Is Boxing Coming Back To The Mainstream?

Is Boxing Coming Back To The Mainstream?
By John Dodge Updated

There have been developments in the UK and the USA in the last month that suggest, after decades of slowly removing itself from the mainsteam; boxing is back.


The biggest news from an Irish perspective was ITV announcing they would be showing Belfastman Carl Frampton's first defence of his IBF Super Bantamweight World Title.  The February 28th bout is the first from these shores to be shown live on British terrestrial TV since 2008.

That fight was the end of a 3 year deal between ITV and Frank Warren. They had renewed their boxing coverage in 2005 a decade removed from their "The Big Fight Live". Back then, boxers like Chris Eubank, Nigel Benn and our own Steve Collins fought in front of millions on prime time Saturday TV.

Collins v Eubank I from Millstreet in 1995 was an ITV highlight - Pic; David Maher / SPORTSFILE

When Barry Hearn and Frank Warren took their boxers to Sky Sports, ITV was left floundering and their boxing coverage was never the same.


With a host of exciting British and Irish boxers coming through the ranks, will ITV start to regularly show world title fights to a mass audience? We know they're losing all their football rights, so perhaps boxing will become a marquee sport for them once again.

In January, UPC customers here in Ireland lost ITV from their package with UTV Ireland replacing it. At time of writing there has been no word from UTV Ireland about showing this fight. Frampton, a former amateur star, has arguably a bigger following in Ireland than in Britain so many will be anxious to see these rights sorted quickly.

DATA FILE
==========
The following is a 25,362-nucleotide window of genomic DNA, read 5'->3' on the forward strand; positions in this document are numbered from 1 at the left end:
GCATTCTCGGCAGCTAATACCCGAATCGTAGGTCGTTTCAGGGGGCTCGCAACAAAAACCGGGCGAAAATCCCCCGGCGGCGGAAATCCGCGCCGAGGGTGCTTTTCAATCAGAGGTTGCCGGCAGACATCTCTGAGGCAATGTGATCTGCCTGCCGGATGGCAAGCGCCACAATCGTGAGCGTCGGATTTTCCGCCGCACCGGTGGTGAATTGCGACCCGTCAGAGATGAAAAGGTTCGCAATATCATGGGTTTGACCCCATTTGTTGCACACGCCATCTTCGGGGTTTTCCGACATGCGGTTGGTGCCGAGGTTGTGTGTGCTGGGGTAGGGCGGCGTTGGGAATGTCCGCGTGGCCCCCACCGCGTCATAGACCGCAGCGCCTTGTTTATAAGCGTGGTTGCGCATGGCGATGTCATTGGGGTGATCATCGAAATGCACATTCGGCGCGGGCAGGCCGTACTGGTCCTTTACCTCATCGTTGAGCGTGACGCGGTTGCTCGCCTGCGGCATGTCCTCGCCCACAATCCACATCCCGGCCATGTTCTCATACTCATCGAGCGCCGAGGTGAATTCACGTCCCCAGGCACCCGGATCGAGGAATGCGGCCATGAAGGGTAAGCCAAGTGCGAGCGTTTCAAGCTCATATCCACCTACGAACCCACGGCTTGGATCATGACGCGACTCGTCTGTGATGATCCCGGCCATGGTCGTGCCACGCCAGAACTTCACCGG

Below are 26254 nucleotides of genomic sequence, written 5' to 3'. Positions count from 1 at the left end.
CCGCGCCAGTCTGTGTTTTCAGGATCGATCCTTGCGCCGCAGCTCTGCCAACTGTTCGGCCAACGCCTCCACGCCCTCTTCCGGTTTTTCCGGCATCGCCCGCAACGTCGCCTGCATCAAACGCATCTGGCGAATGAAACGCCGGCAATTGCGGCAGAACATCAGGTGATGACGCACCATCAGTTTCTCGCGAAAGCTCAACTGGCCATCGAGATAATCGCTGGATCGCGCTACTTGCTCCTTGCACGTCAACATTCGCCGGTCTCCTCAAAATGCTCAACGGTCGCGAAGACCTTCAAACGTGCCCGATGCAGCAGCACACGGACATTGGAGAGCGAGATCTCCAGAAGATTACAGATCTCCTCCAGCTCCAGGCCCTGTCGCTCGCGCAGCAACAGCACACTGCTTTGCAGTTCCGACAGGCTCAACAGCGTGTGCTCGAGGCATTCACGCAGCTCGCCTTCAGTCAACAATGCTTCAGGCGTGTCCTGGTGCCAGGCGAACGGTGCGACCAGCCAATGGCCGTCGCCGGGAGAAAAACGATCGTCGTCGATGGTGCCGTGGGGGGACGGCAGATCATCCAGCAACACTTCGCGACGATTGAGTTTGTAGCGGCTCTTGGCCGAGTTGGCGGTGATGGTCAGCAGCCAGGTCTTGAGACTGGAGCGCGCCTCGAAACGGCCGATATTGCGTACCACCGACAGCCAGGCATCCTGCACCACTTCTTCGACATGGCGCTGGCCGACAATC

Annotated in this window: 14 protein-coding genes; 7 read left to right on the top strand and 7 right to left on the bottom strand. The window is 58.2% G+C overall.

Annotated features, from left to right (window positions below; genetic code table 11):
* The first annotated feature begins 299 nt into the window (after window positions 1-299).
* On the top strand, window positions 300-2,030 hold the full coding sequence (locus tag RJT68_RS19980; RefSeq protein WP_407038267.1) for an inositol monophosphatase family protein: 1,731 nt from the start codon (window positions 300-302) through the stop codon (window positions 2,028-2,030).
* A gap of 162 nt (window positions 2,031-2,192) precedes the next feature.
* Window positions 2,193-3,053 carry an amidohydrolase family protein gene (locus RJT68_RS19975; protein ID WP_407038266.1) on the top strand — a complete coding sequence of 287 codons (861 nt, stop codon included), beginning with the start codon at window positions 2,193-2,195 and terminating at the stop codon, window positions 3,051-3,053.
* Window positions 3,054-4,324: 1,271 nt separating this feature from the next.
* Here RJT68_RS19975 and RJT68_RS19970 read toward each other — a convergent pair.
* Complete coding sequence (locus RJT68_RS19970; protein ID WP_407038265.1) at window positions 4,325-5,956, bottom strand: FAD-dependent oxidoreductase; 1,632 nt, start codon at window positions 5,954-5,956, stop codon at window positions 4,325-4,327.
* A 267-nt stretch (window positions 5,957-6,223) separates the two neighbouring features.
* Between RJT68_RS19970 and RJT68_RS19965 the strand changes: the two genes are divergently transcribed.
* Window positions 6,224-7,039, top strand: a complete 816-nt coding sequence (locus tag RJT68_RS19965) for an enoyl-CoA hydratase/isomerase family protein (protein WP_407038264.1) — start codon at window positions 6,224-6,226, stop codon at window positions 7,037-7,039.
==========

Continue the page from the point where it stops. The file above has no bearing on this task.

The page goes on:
Developments in the US are perhaps even more startling.  More than 30 years after they last showed boxing in prime time, the giant network NBC is returning the sport to it's programming. The NY Post reports that the deal with Al Haymon boxing will see 5 Prime time shows on NBC, 6 Saturday afternoon shows on NBC and 9 prime time shows on their sports channel NBCSN.  The first two cards announced includes star names like Adrien Broner, Danny Garcia and Lamont Peterson.  As ESPN reports, the major PPV channels like Showtime want to show these fights. Haymon believes it's time to bring boxing back to the masses.

Haymon is backing this new deal financially too. Usually HBO and Showtime pay promoters big money to have their fighters on their lucrative PPV cards.  Now, Haymon is paying NBC to show his promotions (called "Premier Boxing Champions" for TV purposes). The idea is that increased exposure opens up new income streams for Haymon and his boxers. It's a $20 million dollar gamble.



Since Bernard Dunne caught the attention of RTE (through his manager Brian Peters) in the late 2000s, pro-boxing has been absent from Irish terrestrial TV. It's pretty unlikely that any Irish TV station (realistically we're talking about RTE) could ever compete with the likes of ITV, Sky or even Boxnation to show any Irish boxer's title fights.  If Andy Lee is to defend his title here this summer, Irish boxing's best hope of a mass audience is for ITV to carry it.  RTE may continue to cover the very successful amateur game, but we know that coverage isn't universally praised.

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